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PRO

Milton Neil Campbell

Progressive

Mr. CAMPBELL:

There is on my part

more than a suspicion of political interference; I think it amounts almost to a certainty. The activities of the hon. member for Yorkton (Mr. McPhee) are so obvious that one can draw no other conclusion. I am not attaching any particular blame to these officials, and I do not think that Mr. Caldwell's politics enters into the matter at all.

These men are civil servants and have no particular politics, but I do think that political pressure was brought to bear upon them. I had a great deal of business to do with Mr. Caldwell and I have always found him ready to carry out his word, but in this case the fact that he did fail to carry out an obligation which he entered into with these settlers in the Pelly district seems to me to be evidence of political interference. I am very glad indeed to have the assurance of the minister as to the public advertising of these lands, and I am sorry that he had not put this policy into effect a year or two ago, because in that case it would not have been necessary for me to take up so much time of the committee during the dying hours of the session in debating this matter. It would not have caused the trouble and inconvenience to the settlers in the Pelly district, as well as arousing their suspicion of political interference.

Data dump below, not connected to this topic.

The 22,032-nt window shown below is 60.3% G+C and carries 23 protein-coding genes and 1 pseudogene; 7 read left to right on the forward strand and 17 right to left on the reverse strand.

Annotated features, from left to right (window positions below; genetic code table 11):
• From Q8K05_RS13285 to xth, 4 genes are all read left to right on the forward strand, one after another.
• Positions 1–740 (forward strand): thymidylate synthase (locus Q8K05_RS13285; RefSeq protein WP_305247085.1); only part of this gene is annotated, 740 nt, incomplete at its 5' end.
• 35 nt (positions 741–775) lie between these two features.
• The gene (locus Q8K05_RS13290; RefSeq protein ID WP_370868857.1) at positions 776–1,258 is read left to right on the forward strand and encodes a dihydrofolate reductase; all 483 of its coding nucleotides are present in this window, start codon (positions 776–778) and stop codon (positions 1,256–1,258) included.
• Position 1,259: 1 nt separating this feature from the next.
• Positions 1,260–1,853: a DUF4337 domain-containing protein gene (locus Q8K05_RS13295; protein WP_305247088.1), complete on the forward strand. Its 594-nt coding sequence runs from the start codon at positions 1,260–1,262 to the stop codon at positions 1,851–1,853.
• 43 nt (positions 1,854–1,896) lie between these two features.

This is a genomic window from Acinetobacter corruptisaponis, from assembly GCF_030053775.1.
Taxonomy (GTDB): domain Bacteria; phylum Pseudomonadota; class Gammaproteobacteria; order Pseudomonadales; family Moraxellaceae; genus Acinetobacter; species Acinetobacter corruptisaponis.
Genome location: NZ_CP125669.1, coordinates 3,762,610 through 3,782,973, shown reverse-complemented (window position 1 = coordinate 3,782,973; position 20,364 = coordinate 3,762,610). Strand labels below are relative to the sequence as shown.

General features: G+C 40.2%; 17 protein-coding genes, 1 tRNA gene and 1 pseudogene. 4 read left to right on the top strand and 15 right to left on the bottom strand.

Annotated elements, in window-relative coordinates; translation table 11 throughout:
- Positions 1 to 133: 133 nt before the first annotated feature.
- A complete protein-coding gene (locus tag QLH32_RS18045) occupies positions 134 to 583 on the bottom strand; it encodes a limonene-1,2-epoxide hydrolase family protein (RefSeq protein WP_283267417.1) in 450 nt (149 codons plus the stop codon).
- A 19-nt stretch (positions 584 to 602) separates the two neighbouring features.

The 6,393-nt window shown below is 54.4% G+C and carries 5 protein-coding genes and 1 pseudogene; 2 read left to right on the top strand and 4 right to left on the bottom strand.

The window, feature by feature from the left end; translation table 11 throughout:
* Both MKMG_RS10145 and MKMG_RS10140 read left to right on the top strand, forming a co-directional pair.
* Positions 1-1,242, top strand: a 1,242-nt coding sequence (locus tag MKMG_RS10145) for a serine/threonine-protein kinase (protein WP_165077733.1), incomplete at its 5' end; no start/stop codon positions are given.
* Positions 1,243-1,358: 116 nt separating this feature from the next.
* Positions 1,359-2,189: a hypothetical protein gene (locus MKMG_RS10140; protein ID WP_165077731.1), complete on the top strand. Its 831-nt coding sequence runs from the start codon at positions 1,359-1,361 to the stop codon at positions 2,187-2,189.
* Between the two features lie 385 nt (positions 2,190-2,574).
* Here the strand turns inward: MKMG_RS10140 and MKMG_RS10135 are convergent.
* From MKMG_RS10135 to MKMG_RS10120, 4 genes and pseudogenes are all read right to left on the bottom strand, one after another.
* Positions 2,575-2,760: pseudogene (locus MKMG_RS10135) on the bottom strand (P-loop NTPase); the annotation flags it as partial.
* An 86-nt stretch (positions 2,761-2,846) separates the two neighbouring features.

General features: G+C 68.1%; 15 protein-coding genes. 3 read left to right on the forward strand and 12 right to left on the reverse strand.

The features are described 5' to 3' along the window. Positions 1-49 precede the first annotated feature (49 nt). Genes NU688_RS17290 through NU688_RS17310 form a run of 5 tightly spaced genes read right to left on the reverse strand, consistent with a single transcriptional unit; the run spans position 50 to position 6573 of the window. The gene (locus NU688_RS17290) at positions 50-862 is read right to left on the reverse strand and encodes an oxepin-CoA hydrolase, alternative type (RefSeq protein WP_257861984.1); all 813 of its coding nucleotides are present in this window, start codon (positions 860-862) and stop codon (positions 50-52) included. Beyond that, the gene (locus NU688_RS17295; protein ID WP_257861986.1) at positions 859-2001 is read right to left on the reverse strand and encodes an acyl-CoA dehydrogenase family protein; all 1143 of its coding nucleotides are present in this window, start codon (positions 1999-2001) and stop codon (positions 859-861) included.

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LIB

George Washington McPhee

Liberal

Mr. McPHEE: